• @Luke-sLaboratory said in Can-o-Worms: Pi Shutdown vs Power Off:

    brings up a good point. I don't think I've ever properly shut down my pi on any of my projects (reboots notwithstanding) that goes back 5+ years. All of my octoprint installs are all on the same power supply as my printers, and they'll hit probably a cycle a week or so.
    My duet3-based system however gets power cycled on average twice a day.

    Yes I can well believe it.

    I have played around with raspberry pi's since they first came on the market.
    Done loads of projects with them and used many different versions of os's and cannot recall anytime where the sd card(s) became corrupt upon power failure.

    I also have a home made raspberry pi cctv system that runs 24/7 and has done for the last 6 years and has experienced some power failures but without issue.



  • @Danal Please excuse my ignorance because my RPi although fitted, remains unconnected so I have zero experience of using the thing. I assume that the reason why you have gone to these lengths is because a controlled shutdown is difficult to achieve, or has some other downsides compared with simply "pulling the plug" yes?



  • @gtj0 said in Can-o-Worms: Pi Shutdown vs Power Off:

    Out of curiosity, how much time elapses between the 12v cutout and the 5v dropping below the Pi's Vin minimum?

    On my new set up I have a separate beefy 5v 10 amp psu to supply my 2 pi's .
    They both now do a proper shutdown. I purchased a 5v relay module of which the contacts are connected to the 230v live to the system.
    I have a rpi 4 as the SBC and a rpi 3 running motioneyeos for my webcam.

    The relay input is connected to a spare gpio pin (pin18) on the SBC pi ( I got rid of the ribbon connector that stops you using the unused gpio pins and made my own 6 wire connector).
    The relay board is fed from 3.3v on the pi and is active low.

    On the SBC pi I set pin 18 as active low on start up and made a small script called "shutdown pi's" which is accessible from the pi start menu.
    The script firstly connects to the rpi 3 via ssh and gives it the shutdown command then there is a deliberate time delay before the rpi 4 is given the shutdown command.

    It all works a treat and I think it is down to having the rpi's fed from external (beefy) psu because both rpi's have more than enough time to shut down completely before the external psu loses all of its power!



  • @deckingman said in Can-o-Worms: Pi Shutdown vs Power Off:

    Please excuse my ignorance because my RPi although fitted, remains unconnected so I have zero experience of using the thing. I assume that the reason why you have gone to these lengths is because a controlled shutdown is difficult to achieve, or has some other downsides compared with simply "pulling the plug" yes?

    A Pi really isn't really any different than your desktop. If you suddenly loose power, you can corrupt the file system under the right conditions. Depending on how your system is configured and what its doing at the time of power loss, your odds of corruption could be anywhere from guaranteed to 1 in a trillion.

    It really depends on how much you care about potentially loosing data.

    For example if not loosing data is important to you, you could do something like this.
    https://www.youtube.com/watch?v=m20o3P-S5s8



  • Admittedly never had a Pi corrupt a card, but plenty of other linux based systems packing in due to power loss, so I'm not about to call it a theoretical problem or stop shutting down Pi's cleanly, if I couldn't be bothered to run poweroff I'd just leave the thing running.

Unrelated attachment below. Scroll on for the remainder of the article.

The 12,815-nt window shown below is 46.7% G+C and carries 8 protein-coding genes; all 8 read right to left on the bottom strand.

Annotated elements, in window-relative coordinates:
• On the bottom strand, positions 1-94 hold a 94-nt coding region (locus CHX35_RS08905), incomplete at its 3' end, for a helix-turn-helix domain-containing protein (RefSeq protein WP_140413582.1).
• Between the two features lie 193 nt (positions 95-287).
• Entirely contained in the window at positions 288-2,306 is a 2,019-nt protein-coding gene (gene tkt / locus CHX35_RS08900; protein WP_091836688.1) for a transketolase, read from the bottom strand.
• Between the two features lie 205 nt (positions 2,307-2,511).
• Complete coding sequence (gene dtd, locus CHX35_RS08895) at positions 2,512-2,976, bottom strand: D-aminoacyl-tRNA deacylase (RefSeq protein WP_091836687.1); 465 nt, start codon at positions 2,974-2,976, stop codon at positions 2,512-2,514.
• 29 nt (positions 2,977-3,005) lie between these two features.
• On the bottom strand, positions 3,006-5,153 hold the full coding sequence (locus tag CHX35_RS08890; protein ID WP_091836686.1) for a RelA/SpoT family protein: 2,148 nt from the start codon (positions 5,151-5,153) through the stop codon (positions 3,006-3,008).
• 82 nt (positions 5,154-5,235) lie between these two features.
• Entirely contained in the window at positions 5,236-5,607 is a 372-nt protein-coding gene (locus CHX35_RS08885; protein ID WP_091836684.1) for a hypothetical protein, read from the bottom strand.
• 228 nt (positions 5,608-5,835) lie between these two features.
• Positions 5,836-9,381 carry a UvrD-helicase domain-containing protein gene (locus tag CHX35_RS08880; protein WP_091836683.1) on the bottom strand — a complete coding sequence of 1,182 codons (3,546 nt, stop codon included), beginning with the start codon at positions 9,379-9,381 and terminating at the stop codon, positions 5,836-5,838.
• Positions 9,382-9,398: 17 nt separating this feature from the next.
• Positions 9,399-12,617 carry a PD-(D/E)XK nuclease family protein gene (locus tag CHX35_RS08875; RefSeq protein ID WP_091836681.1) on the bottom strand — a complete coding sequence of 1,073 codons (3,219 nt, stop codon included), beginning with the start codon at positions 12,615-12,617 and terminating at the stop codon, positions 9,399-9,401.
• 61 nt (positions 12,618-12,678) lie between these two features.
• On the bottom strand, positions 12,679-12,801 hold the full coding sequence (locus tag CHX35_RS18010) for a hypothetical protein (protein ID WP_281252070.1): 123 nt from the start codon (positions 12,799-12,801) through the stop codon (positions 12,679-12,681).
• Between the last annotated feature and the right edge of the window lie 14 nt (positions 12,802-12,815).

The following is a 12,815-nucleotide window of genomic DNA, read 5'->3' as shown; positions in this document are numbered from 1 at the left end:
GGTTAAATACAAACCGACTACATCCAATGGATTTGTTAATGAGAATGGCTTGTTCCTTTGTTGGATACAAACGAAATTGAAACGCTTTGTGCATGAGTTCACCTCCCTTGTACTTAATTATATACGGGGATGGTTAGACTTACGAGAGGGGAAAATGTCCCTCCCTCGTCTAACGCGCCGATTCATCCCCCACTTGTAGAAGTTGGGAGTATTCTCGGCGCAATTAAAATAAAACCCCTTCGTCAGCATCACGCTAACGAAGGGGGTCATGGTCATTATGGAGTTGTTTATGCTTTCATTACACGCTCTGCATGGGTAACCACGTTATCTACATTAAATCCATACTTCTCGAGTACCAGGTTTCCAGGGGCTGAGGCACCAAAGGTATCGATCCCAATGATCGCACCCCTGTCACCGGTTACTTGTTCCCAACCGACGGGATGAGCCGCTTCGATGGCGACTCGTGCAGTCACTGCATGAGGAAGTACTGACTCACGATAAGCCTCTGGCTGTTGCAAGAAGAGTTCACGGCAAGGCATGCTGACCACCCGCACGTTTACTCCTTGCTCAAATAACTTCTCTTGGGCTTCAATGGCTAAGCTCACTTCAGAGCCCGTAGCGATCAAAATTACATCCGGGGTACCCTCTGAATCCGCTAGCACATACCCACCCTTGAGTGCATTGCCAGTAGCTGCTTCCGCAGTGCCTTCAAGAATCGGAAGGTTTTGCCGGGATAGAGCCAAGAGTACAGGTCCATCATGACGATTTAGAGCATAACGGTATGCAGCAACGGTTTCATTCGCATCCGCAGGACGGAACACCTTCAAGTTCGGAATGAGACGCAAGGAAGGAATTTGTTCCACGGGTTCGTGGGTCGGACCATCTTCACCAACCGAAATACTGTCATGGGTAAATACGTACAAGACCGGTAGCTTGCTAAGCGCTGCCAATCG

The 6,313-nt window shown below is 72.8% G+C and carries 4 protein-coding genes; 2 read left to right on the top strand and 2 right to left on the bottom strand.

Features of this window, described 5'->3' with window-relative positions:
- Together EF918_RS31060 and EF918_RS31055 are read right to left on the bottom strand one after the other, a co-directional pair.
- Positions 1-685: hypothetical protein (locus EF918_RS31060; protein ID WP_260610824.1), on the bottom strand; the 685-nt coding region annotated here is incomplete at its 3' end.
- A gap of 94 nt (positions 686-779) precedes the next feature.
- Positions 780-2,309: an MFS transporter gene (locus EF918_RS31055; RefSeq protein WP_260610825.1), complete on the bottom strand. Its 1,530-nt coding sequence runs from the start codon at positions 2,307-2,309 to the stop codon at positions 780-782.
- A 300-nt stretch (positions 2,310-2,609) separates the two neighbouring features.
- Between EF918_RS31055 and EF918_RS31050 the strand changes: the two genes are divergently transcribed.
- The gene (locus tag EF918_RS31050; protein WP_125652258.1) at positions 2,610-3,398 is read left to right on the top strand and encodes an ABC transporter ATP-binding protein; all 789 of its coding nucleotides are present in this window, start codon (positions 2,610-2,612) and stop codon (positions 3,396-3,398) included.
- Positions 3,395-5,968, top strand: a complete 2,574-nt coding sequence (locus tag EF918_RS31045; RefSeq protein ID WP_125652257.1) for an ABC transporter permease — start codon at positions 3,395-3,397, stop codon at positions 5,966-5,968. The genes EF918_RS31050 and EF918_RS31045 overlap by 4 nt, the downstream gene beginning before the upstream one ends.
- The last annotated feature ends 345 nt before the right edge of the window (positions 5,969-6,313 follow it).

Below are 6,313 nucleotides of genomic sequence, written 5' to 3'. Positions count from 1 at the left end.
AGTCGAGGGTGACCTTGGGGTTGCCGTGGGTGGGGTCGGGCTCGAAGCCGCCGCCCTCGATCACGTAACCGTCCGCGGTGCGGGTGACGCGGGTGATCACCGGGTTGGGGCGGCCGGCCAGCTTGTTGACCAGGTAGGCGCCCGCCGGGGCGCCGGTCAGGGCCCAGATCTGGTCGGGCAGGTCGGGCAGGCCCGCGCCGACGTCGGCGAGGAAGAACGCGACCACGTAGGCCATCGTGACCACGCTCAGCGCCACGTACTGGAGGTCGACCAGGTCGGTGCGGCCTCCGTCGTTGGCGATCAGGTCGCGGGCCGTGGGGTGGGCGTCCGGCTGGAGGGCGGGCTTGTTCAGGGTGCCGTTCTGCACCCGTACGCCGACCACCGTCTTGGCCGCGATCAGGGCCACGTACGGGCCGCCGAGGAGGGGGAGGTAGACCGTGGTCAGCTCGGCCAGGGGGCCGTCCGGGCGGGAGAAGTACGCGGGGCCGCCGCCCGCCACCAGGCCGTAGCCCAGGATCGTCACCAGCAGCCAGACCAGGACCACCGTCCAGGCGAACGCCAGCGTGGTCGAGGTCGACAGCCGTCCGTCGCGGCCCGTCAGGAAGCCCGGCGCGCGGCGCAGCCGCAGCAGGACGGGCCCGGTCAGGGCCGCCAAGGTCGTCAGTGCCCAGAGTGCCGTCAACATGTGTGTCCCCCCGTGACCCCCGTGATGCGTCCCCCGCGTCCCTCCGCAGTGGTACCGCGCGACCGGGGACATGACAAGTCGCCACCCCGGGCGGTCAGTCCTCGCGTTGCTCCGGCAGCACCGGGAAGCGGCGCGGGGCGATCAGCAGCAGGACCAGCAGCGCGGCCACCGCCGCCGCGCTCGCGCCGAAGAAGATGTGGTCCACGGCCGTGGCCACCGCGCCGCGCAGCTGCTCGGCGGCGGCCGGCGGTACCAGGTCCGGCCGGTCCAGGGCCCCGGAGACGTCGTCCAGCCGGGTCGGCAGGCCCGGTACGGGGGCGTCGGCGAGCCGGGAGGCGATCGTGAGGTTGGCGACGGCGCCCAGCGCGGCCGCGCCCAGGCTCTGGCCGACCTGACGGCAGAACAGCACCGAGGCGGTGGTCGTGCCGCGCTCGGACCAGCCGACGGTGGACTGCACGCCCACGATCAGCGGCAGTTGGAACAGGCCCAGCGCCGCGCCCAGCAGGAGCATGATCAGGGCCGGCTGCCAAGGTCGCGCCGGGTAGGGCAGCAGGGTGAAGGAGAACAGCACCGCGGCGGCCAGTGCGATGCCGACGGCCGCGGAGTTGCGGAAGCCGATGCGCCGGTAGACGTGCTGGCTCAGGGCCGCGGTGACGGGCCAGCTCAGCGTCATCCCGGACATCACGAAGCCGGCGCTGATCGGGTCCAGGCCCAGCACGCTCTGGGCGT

If the Pi and accompanying software were sufficiently stable you could simply run sudo raspi-config and enable read-only filesystem. But with new updates weekly or every other day that becomes cumbersome if not integrated in the upgrade scripts.

    In general the whole Pi setup needs hardening and I'm sure it will come, but I also suspect the team needs to make it usable first.

    Re: EMMC; ask Tesla what they think; although their issues are more related to write (erase) operations than shutdowns.


  • Moderator

    I see your reckless Pi shutdowns and raise you about 50 Atom CPU based windows 10 mini PCs that get unceremoniously power killed on a regular basis (power outages, regular maintenance, etc) for the past 3 years and have not had any OS corruption at all. They use an onboard eMMC flash storage device (basically an SD card soldered to the mobo). Modern file systems and flash storage devices just aren't as susceptible to power loss corruption as older filesystems on spinning magnetic storage.



  • @DanS79 Yes, I get that. But it doesn't answer my question.

    @Danal has gone to the length of building a test rig and after much evaluation has arrived at the conclusion (for him personally) quote "For me, the operational risk of powering of a Pi without a shutdown is acceptable.".

    Now @Danal doesn't strike me as being the sort of person who builds test rigs unless there is some reason for doing so. In which case, I concluded that there must be a reason why he prefers to "pull the plug" rather than doing a controlled shutdown. So my question remains. - "Is it because a controlled shutdown is difficult to achieve, or has some other downsides compared with simply "pulling the plug" ?



  • @gtj0 said in Can-o-Worms: Pi Shutdown vs Power Off:

    @Danal Out of curiosity, how much time elapses between the 12v cutout and the 5v dropping below the Pi's Vin minimum?

    I will see if there is a reasonable way to measure that. For example, if my dual channel scope will go slowly enough to trigger on the 12V and also draw a trace for the 5V.

    If you have any thoughts on how to measure...?


  • Moderator

    @deckingman I think the downsides come down to complexity and time. Since the pi isn't always using a display and keyboard and mouse it can take time to get it shut down cleanly because you might have to remote into it on your phone or other PC or connect a display and mouse. Plus it also means waiting for the system to shut down. Or you could maybe wire up some sort of trigger relay to shut it down cleanly with a button press, but you still have to wait for that.

    BUT if there is really negligible risk to simply killing the power, you can just unplug it or flip a power switch, or have it wired alongside the Duet which gets killed when power is removed to the printer, and not really worry about it.



  • @deckingman said in Can-o-Worms: Pi Shutdown vs Power Off:

    So my question remains. - "Is it because a controlled shutdown is difficult to achieve, or has some other downsides compared with simply "pulling the plug" ?

    no, there are many ways to achieve controlled shutdown - but there are tradeoffs with respect to security and at the end of the day it doesn't protect against power loss (unless you add battery backup to the mix)